Over the past several months, the Malaysian government headed by Najib Tun Razak has been under unprecedented criticism on several fronts, particularly over what appears to be the country’s biggest financial scandal ever – the vast amount of funds that have disappeared from the government backed 1Malaysia Development Bd. Investment fund. But The Empire may strike back, opponents fear.
"We're feeling the heat," one publisher said in an email.
Whether the fears are overblown, as skeptics say, a widening chorus of criticism over the alleged personal corruption of the prime minister and his wife, Rosmah Mansor and other members of the family, as well as the endemic corruption in the United Malays National Organization, has been met with charges on the part of government officials that the country and parliamentary democracy are under attack from shadowy international interests. Establishment figures have begun calling for widespread arrests to break up the cabal and naming names of journalists and opposition figures as involved.
The international conspiracy charge has resonated particularly in the wake of the arrest of a Swiss national, Xavier Andre Justo, who is being held in a Thai prison and who Malaysian authorities have charged has met with a wide range of interests, both within the country and without it, to deliver thousands of what are said to be doctored, damaging email documents to the country’s enemies. Authorities have been quoted in the government-owned press in stories echoed on blogs as saying Justo had “met with very important people” from an unnamed country in Singapore.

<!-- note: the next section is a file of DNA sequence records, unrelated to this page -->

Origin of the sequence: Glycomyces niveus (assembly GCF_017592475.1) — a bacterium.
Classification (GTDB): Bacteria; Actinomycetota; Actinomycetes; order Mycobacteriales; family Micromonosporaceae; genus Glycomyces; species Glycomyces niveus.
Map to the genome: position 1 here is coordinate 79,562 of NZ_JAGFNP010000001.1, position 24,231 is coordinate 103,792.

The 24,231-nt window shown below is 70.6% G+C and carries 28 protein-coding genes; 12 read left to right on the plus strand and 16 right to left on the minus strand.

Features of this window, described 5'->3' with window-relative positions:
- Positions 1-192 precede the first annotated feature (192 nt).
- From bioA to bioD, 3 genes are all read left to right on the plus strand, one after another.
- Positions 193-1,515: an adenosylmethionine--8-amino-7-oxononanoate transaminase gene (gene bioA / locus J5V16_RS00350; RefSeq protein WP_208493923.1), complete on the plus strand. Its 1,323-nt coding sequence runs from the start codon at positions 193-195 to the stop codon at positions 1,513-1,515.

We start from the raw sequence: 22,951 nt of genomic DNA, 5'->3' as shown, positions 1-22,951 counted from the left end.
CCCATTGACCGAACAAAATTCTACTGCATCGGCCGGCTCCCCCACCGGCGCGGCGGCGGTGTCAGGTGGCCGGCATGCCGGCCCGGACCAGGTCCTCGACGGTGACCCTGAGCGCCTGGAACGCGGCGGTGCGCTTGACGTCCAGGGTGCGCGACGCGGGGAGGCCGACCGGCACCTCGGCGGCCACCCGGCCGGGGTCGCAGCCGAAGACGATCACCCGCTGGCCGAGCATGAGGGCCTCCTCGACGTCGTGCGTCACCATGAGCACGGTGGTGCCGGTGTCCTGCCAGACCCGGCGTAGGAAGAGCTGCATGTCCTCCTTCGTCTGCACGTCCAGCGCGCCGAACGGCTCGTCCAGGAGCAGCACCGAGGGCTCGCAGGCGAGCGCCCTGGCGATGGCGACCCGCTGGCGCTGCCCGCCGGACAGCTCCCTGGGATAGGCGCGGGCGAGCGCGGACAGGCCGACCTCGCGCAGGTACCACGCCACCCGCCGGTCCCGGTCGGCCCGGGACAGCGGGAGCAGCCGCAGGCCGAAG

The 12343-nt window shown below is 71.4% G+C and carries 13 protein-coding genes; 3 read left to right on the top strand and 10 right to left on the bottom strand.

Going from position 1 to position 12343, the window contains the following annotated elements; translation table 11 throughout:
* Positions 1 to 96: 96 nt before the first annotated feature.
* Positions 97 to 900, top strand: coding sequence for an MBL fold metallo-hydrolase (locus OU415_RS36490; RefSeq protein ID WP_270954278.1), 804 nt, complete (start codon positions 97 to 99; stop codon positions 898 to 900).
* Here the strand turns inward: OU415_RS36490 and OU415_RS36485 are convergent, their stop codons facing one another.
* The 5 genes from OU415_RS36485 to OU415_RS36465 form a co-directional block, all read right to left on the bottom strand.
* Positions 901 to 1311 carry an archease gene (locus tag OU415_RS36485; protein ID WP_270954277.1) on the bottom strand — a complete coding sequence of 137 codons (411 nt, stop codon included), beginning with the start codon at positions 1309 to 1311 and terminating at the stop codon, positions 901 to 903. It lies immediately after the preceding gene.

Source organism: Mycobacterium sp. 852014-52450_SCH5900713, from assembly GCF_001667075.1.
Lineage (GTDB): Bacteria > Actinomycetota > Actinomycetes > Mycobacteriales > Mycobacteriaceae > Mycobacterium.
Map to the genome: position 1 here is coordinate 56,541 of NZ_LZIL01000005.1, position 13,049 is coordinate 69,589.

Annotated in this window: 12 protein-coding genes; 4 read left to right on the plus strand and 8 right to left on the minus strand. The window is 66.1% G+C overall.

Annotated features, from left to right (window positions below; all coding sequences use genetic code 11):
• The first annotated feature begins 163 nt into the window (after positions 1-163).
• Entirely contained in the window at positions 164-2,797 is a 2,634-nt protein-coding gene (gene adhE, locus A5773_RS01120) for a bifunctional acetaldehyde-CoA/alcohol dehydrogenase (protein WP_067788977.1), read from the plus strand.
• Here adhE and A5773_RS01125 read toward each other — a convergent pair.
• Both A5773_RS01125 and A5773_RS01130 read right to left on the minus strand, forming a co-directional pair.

To those accused of fomenting an attempt to bring down the government on doctored documents, the rising chorus of an international plot has raised fears that the government will make widespread arrests of opposition members, journalists and other critics, as former Prime Minister Mahathir Mohamad did in 1987 via a notorious crackdown called Operasi Lalang [weeding operation] by the Malaysian police.
Some 119 opposition leaders, activists, intellectuals, artists and others were detained at Mahathir’s direction without trial under the colonial-era Internal Security Act. Forty-nine were sentenced to two years in prison. Two daily newspapers, The Chinese-owned Star and Sin Chew Jit Poh, and two weeklies, the Sunday Star and Watan, were shuttered for several months. Although Mahathir said the arrests were necessary because of a deteriorating social situation – an atmosphere Malaysia faces today, with a major riot between Chinese and Malays at a shopping center 10 days ago – human rights critics charged Lalang was designed to control Mahathir’s political opponents.